Jimmie Johnson is not letting himself get carried away by his healthy lead in the championship and remains cautious about his chances of winning a fourth consecutive Sprint Cup title.
The reigning champion continued rewriting his Chase statistics this year, following his third win in the first five races of the playoff series on Saturday at Lowe's Motor Speedway. Johnson now averages at 3.2 finish over the first half of the Chase – his best ever – and his closest rival, team-mate Mark Martin, already trails him by 90 points.
Next up in the calendar is Martinsville, where Johnson has won four out of the last five races. Despite all that, Johnson prefers to keep his emotions in check as he reckons it may take only one bad race for him to lose the championship lead.
"If somebody spins out, you get caught up in it, contact with another car and there's a tire rub, fender is on the tire, you come down pit road, puncture a tire, whatever it is, those elements are still out there," said Johnson.
"I feel very good about racing for the championship. If we don't have any problems, I feel that we've got a very good chance to win the championship, racing for it. But the unknown is what we can't control. We don't want to get ourselves too emotionally wrapped up in this thing and have something come by and slap us in the face and take us out, so we're just trying to keep our guard up."
Johnson's crew chief Chad Knaus echoed his driver's approach, saying that besides the inherent risks of close racing at upcoming tracks like Martinsville and Talladega, there are other elements that may hit their chances when they least expect.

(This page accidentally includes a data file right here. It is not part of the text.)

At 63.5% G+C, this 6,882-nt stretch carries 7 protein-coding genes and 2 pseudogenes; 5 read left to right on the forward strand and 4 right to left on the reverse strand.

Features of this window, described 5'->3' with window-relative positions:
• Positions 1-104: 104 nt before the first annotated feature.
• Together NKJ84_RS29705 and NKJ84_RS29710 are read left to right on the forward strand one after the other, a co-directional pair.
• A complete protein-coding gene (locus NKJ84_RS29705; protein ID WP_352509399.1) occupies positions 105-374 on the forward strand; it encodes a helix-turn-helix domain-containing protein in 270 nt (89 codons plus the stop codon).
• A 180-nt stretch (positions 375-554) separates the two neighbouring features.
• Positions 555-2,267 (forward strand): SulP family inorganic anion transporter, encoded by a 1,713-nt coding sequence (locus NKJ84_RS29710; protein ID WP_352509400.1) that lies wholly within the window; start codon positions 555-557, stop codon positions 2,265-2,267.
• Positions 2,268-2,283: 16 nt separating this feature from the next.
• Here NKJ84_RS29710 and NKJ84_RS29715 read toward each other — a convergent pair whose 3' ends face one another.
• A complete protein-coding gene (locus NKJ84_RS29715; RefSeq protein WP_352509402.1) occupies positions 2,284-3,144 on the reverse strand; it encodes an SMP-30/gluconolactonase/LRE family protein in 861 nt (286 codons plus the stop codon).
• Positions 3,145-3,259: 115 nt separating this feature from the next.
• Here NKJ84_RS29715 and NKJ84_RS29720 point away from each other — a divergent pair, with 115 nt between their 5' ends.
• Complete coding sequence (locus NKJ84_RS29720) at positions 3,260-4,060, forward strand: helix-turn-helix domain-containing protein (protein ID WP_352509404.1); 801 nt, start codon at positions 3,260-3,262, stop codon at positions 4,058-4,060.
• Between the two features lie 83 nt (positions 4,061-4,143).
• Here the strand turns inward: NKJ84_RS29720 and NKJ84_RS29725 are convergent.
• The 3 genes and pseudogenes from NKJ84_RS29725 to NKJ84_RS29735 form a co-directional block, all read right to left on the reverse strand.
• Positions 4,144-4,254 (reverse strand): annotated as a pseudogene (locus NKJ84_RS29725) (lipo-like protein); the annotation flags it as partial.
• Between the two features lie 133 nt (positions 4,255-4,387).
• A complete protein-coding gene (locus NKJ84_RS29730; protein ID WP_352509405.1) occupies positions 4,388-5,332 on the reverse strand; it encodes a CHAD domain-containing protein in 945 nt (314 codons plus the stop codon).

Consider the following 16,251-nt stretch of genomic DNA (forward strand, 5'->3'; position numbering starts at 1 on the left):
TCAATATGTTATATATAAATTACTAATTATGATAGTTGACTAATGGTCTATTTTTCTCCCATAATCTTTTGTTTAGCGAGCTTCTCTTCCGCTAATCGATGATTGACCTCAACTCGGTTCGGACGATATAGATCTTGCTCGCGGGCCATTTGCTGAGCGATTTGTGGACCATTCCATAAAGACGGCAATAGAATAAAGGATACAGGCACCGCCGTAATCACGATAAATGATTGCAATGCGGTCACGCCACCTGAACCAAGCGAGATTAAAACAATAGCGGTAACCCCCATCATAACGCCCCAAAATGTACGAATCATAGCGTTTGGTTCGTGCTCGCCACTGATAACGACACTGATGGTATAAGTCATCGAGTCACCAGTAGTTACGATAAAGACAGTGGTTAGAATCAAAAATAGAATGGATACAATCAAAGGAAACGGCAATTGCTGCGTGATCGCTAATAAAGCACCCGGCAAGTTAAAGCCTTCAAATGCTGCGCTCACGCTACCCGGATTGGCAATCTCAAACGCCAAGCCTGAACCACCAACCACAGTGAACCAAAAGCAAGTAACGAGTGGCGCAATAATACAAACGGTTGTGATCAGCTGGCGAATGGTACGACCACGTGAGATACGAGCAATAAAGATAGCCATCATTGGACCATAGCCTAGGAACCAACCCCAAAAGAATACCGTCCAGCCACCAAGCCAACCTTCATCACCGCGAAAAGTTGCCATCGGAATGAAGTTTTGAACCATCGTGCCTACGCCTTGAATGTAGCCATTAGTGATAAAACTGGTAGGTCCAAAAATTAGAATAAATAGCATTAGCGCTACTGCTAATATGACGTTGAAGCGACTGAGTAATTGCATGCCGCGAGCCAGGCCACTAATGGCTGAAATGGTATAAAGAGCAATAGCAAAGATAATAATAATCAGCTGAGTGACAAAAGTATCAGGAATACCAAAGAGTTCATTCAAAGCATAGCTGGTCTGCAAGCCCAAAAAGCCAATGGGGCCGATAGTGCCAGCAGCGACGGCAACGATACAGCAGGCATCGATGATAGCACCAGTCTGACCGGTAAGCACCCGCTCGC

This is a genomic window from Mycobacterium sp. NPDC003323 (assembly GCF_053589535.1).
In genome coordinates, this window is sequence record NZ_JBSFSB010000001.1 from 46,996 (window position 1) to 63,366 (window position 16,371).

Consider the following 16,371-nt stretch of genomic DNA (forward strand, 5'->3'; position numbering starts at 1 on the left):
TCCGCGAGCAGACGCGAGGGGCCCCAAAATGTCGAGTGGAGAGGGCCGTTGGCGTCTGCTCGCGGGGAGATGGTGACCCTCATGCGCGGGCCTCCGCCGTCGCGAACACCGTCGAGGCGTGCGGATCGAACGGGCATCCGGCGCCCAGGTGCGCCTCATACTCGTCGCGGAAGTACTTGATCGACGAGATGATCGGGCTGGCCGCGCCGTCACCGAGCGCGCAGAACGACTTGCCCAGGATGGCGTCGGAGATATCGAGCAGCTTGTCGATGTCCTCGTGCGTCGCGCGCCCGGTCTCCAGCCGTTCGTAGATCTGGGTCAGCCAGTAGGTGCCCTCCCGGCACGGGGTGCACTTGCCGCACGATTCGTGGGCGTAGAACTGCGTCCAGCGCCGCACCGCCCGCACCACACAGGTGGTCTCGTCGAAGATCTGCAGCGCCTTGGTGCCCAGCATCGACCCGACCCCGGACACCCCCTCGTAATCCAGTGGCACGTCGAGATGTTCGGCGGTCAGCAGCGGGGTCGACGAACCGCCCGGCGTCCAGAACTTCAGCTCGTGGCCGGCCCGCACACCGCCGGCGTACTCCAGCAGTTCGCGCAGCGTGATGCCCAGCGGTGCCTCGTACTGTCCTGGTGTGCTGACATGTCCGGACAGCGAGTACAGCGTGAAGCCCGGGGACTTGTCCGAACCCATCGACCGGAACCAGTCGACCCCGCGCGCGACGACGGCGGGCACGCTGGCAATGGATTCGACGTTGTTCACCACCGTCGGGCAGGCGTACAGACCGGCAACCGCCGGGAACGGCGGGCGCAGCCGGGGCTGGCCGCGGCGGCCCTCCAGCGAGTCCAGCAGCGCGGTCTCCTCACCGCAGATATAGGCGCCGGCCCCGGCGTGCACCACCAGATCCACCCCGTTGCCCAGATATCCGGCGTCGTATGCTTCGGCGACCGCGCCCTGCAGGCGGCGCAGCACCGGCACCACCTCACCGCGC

"It happens to everybody," said Knaus. "It's all about circumstances and timing. We're fortunate over the course of the last couple years we haven't had a significant failure in the Chase, but it is very, very possible, and the potential is there every time you go on the race track."
Johnson's boss Rick Hendrick believes it is still too early to draw any conclusions about the championship and reminded that the problems that other Chase drivers have faced already, could eventually affect Johnson in coming races as well.
"You know, we've got five more (races) to go," said Hendrick. "I think what I try to keep in mind is the same thing that's happened to the guys that got them behind could happen to us. I'd rather be this far ahead than be behind, but you look at Denny Hamlin – he has been running great and he had two problems here that put him in the shape he's in.
"We've got Talladega coming up. You could have a problem at Martinsville. This double file restart, I don't think you can have enough points. It's just too early into the Chase."
Johnson last failed to finish a race during the Chase in 2006, when he crashed out at Talladega while fighting for victory with Brian Vickers and Dale Earnhardt Jr. Since then, his worst finish during the play-off has been 15th at Texas and at Homestead last year.